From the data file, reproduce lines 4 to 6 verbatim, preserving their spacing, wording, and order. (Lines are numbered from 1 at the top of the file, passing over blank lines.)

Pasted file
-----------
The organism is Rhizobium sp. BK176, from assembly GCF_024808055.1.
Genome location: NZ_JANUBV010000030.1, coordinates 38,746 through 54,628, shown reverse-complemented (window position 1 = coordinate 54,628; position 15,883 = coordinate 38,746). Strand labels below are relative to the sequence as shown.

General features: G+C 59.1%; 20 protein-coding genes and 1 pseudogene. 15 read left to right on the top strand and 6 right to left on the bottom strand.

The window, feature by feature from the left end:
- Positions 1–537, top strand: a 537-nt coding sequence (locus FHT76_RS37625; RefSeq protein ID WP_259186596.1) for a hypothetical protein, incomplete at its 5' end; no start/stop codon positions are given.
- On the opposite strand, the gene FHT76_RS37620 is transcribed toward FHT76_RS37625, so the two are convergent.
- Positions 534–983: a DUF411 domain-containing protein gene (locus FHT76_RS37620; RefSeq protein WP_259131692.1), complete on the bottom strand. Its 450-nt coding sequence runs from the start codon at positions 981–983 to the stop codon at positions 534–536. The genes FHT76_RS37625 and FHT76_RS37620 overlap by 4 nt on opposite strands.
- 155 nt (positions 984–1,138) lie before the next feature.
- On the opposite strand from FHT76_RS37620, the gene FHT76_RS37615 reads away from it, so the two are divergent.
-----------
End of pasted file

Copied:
The window, feature by feature from the left end:
- Positions 1–537, top strand: a 537-nt coding sequence (locus FHT76_RS37625; RefSeq protein ID WP_259186596.1) for a hypothetical protein, incomplete at its 5' end; no start/stop codon positions are given.
- On the opposite strand, the gene FHT76_RS37620 is transcribed toward FHT76_RS37625, so the two are convergent.